Perhaps the great bane of the Northeast of the United States is the speed with which we attempt to accomplish everything. When you travel to other parts of the country and throughout the world they manage, somehow, to do almost everything at a much slower pace. Yes, I know, this drives us crazy. Those who travel here to visit us find the pace frenzied. We aren’t good at relaxing, and when we do relax, it tends to be a speed respite. Of course, our cellphones, laptops and other electronic devices are always close at hand.
These days, with the political tension in our country, with disruption throughout the world, and the constant cacophony of those who offer dire predictions about the near and distant future, a sense of unease and angst can easily overpower our thoughts and words.
We act like all the cares of the world rest on our shoulders. We as individuals, as a nation, or as humanity itself, are singularly responsible for the governance and care of the planet and of the universe. It stands in contrast to the Gospel and to our understanding of creation as the work of God.
Our Gospel passage this week reminds us that Jesus calls us to rest in him … "Come to me, all you who labor and are burdened, and I will give you rest. Take my yoke upon you and learn from me, for I am meek and humble of heart; and you will find rest for yourselves. For my yoke is easy, and my burden light."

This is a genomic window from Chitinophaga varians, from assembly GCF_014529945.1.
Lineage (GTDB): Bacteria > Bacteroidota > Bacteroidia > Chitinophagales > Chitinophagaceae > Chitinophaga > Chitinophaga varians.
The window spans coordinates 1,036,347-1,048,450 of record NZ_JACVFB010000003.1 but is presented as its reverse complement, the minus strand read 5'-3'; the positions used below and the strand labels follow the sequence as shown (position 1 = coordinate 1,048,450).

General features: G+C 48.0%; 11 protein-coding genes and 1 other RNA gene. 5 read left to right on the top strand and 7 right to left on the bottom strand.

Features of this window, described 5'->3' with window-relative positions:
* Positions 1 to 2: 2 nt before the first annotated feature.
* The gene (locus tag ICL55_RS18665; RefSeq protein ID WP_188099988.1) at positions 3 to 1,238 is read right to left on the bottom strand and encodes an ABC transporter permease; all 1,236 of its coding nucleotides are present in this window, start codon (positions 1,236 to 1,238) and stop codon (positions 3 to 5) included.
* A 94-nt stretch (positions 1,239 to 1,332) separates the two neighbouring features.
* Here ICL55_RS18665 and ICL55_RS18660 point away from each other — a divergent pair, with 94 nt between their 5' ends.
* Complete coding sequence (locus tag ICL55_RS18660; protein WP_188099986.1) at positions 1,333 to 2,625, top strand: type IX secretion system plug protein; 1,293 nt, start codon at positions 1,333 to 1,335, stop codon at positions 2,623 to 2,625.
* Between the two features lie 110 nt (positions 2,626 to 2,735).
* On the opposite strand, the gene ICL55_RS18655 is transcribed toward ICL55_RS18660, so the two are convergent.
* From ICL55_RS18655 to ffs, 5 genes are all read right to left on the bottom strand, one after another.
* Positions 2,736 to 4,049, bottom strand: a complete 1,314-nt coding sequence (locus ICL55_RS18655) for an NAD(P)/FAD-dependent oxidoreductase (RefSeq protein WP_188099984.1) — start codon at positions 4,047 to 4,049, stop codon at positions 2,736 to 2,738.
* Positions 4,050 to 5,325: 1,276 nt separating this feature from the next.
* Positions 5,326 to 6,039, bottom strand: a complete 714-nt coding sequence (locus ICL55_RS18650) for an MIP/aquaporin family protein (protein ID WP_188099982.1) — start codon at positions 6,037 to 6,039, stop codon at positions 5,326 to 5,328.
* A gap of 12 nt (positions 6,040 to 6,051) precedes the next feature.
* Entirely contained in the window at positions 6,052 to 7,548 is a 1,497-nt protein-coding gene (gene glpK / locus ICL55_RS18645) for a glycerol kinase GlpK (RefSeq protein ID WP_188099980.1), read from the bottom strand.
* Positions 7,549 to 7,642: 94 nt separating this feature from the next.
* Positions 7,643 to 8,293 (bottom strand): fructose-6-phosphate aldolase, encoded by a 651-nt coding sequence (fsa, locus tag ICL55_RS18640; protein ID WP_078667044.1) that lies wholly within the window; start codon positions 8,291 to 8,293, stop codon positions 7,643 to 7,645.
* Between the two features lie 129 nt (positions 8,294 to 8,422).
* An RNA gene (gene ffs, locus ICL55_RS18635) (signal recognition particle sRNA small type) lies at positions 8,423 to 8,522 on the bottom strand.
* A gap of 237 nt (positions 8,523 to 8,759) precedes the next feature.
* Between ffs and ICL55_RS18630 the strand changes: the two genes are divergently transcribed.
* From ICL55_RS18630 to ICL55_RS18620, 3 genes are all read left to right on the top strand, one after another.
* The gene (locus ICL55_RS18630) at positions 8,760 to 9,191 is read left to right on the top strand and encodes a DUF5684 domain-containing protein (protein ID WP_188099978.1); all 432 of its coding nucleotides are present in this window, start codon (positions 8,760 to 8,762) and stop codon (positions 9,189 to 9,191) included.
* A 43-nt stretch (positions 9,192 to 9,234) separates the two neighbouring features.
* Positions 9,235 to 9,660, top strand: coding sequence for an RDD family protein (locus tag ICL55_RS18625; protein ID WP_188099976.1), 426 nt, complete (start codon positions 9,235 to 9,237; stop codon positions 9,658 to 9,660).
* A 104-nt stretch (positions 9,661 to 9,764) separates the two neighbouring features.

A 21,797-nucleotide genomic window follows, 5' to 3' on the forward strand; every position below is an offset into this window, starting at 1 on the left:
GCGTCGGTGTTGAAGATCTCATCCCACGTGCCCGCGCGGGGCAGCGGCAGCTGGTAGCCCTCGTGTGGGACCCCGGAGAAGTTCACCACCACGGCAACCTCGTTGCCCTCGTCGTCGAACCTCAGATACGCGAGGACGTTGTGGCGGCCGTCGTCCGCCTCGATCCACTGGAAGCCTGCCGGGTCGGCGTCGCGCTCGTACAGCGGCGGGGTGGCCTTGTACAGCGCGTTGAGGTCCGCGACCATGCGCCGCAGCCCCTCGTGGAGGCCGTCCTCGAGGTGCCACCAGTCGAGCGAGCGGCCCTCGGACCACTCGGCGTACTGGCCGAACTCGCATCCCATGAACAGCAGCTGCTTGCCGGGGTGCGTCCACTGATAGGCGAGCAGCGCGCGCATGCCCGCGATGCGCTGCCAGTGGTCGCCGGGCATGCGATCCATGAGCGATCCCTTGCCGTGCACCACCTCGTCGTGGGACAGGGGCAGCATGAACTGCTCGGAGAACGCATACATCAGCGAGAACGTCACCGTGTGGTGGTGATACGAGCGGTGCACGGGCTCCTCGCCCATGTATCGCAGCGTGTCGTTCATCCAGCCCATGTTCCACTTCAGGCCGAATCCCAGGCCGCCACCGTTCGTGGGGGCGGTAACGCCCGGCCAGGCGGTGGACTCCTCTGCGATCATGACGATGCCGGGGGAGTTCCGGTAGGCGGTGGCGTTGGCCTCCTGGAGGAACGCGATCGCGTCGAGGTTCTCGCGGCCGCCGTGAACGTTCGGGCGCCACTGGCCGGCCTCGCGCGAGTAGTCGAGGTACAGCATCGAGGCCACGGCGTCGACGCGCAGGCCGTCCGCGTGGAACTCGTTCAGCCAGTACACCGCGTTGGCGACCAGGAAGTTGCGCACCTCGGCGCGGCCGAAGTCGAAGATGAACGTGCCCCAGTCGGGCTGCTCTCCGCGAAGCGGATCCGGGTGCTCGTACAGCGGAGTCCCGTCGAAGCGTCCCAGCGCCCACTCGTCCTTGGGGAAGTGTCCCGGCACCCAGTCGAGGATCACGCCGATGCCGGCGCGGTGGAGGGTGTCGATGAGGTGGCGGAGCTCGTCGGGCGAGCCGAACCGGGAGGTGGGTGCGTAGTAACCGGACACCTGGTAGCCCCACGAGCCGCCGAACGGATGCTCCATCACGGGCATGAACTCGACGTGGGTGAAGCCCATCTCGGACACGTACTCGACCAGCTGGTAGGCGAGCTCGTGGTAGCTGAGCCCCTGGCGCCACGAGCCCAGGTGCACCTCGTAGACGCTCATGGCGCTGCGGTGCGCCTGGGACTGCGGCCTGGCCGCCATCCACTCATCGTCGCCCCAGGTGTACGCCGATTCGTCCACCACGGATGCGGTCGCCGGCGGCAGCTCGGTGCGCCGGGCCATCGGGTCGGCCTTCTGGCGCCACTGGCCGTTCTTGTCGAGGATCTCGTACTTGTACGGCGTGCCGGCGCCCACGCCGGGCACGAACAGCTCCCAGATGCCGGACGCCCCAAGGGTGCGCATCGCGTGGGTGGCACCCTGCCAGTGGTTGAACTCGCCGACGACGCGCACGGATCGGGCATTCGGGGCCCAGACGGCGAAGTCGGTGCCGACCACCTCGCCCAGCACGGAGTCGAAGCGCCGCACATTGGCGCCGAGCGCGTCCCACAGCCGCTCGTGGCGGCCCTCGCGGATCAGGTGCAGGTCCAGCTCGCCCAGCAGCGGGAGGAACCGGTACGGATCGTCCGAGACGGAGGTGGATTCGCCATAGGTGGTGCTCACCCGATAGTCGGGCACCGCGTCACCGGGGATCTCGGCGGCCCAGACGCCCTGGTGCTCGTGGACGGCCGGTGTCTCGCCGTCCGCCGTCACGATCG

The Lord calls us to abandon that sense of our own self-importance and to place everything on him. When we genuinely respond to God’s call, when we seek in and through him that sense of healing, mercy and consolation, we will find it. He does not abandon us in our weakness, nor does he demand that we rely on our own strength to accomplish the work that he has set before us.
It can take us a very long time to learn that our yoke, the burdens that we place upon ourselves, are much heavier when we attempt to carry them on our own. Yes, it is important to rely on the kindness and generosity of family, friends, strangers, and yes, the Christian community to assist us in meeting certain immediate and tangible needs, but it is not ultimately sustainable without the reliance on the life of faith and the gifts that the Lord desires to offer us.
The Lord challenges us to abandon our sense of self. That is the most difficult step of all. The very notion that instead of working towards success and fame, we must “take up our cross” is a great contradiction to the values of the world.
As consoling as this Gospel passage sounds, it stands for many of us a powerful challenge, and one that seems to offer little by way of hope or comfort. This is the foundation of faith; this is the very starting point from which every act of faith begins. Yes, we might be able to have a relationship with Jesus and think of ourselves as good Catholics or good Christians without starting here, but we eventually have to get back to this fundamental truth before we can have the kind of experience of faith that we believe we have without taking up our cross, placing our burdens on the Lord, and accepting the yoke he wants to share with us.
Father Garry Koch is pastor of St. Benedict Parish, Holmdel.[[In-content Ad]]